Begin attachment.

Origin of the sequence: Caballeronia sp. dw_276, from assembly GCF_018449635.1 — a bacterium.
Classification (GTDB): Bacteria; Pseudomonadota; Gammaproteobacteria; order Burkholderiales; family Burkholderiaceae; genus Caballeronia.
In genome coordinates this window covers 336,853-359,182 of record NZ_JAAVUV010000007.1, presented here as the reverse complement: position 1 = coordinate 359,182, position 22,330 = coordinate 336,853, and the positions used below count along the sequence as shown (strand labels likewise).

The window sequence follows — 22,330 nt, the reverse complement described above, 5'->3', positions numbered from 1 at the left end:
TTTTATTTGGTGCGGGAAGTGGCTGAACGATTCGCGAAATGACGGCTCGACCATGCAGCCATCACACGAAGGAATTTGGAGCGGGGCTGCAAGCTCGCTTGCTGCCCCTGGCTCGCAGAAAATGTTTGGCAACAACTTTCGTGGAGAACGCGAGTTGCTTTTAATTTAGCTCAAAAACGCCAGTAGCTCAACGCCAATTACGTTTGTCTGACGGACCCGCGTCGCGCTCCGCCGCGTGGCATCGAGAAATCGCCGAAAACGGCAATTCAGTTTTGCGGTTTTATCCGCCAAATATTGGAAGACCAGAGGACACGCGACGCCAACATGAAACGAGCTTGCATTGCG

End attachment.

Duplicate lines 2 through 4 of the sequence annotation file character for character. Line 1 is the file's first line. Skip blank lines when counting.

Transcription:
Classification (GTDB): Bacteria; Pseudomonadota; Gammaproteobacteria; order Burkholderiales; family Burkholderiaceae; genus Caballeronia.
In genome coordinates this window covers 336,853-359,182 of record NZ_JAAVUV010000007.1, presented here as the reverse complement: position 1 = coordinate 359,182, position 22,330 = coordinate 336,853, and the positions used below count along the sequence as shown (strand labels likewise).

The window sequence follows — 22,330 nt, the reverse complement described above, 5'->3', positions numbered from 1 at the left end: